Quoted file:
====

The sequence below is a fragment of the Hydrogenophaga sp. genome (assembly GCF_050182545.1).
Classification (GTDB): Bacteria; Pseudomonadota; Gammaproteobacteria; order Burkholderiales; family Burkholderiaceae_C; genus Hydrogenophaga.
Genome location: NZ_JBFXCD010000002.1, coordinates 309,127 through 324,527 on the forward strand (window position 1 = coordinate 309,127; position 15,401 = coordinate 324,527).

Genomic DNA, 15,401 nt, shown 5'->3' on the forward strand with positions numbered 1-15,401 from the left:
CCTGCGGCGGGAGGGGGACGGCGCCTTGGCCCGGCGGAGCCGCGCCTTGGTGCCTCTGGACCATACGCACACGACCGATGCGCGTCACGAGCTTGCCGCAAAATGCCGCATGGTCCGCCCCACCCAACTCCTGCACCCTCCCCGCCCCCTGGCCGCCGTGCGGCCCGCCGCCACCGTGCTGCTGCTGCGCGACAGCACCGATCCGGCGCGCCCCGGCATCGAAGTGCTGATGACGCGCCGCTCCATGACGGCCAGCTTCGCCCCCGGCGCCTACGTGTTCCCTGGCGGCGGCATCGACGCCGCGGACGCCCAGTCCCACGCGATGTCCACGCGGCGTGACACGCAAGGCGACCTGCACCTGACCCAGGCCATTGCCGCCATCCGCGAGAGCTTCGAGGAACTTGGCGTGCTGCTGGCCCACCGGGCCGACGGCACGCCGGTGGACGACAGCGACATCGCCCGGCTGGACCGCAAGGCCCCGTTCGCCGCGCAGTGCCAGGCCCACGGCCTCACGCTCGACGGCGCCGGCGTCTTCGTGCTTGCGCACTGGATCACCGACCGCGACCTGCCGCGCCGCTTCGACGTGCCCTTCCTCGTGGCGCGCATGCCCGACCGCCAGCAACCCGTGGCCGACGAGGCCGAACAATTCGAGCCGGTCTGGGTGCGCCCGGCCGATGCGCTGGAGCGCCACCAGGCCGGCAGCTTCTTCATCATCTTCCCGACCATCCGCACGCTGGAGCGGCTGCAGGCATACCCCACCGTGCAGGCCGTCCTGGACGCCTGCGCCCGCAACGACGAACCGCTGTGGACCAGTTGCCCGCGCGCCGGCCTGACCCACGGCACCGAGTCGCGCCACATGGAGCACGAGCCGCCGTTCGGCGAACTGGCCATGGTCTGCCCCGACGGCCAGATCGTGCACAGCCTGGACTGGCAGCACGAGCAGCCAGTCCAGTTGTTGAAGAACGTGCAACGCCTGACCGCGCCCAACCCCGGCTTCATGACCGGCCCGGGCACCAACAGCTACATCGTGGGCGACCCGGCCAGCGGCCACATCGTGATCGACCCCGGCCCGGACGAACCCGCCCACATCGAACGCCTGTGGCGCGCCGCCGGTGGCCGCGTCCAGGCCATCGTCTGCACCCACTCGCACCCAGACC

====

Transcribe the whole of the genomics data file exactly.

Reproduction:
The sequence below is a fragment of the Hydrogenophaga sp. genome (assembly GCF_050182545.1).
Classification (GTDB): Bacteria; Pseudomonadota; Gammaproteobacteria; order Burkholderiales; family Burkholderiaceae_C; genus Hydrogenophaga.
Genome location: NZ_JBFXCD010000002.1, coordinates 309,127 through 324,527 on the forward strand (window position 1 = coordinate 309,127; position 15,401 = coordinate 324,527).

Genomic DNA, 15,401 nt, shown 5'->3' on the forward strand with positions numbered 1-15,401 from the left:
CCTGCGGCGGGAGGGGGACGGCGCCTTGGCCCGGCGGAGCCGCGCCTTGGTGCCTCTGGACCATACGCACACGACCGATGCGCGTCACGAGCTTGCCGCAAAATGCCGCATGGTCCGCCCCACCCAACTCCTGCACCCTCCCCGCCCCCTGGCCGCCGTGCGGCCCGCCGCCACCGTGCTGCTGCTGCGCGACAGCACCGATCCGGCGCGCCCCGGCATCGAAGTGCTGATGACGCGCCGCTCCATGACGGCCAGCTTCGCCCCCGGCGCCTACGTGTTCCCTGGCGGCGGCATCGACGCCGCGGACGCCCAGTCCCACGCGATGTCCACGCGGCGTGACACGCAAGGCGACCTGCACCTGACCCAGGCCATTGCCGCCATCCGCGAGAGCTTCGAGGAACTTGGCGTGCTGCTGGCCCACCGGGCCGACGGCACGCCGGTGGACGACAGCGACATCGCCCGGCTGGACCGCAAGGCCCCGTTCGCCGCGCAGTGCCAGGCCCACGGCCTCACGCTCGACGGCGCCGGCGTCTTCGTGCTTGCGCACTGGATCACCGACCGCGACCTGCCGCGCCGCTTCGACGTGCCCTTCCTCGTGGCGCGCATGCCCGACCGCCAGCAACCCGTGGCCGACGAGGCCGAACAATTCGAGCCGGTCTGGGTGCGCCCGGCCGATGCGCTGGAGCGCCACCAGGCCGGCAGCTTCTTCATCATCTTCCCGACCATCCGCACGCTGGAGCGGCTGCAGGCATACCCCACCGTGCAGGCCGTCCTGGACGCCTGCGCCCGCAACGACGAACCGCTGTGGACCAGTTGCCCGCGCGCCGGCCTGACCCACGGCACCGAGTCGCGCCACATGGAGCACGAGCCGCCGTTCGGCGAACTGGCCATGGTCTGCCCCGACGGCCAGATCGTGCACAGCCTGGACTGGCAGCACGAGCAGCCAGTCCAGTTGTTGAAGAACGTGCAACGCCTGACCGCGCCCAACCCCGGCTTCATGACCGGCCCGGGCACCAACAGCTACATCGTGGGCGACCCGGCCAGCGGCCACATCGTGATCGACCCCGGCCCGGACGAACCCGCCCACATCGAACGCCTGTGGCGCGCCGCCGGTGGCCGCGTCCAGGCCATCGTCTGCACCCACTCGCACCCAGACC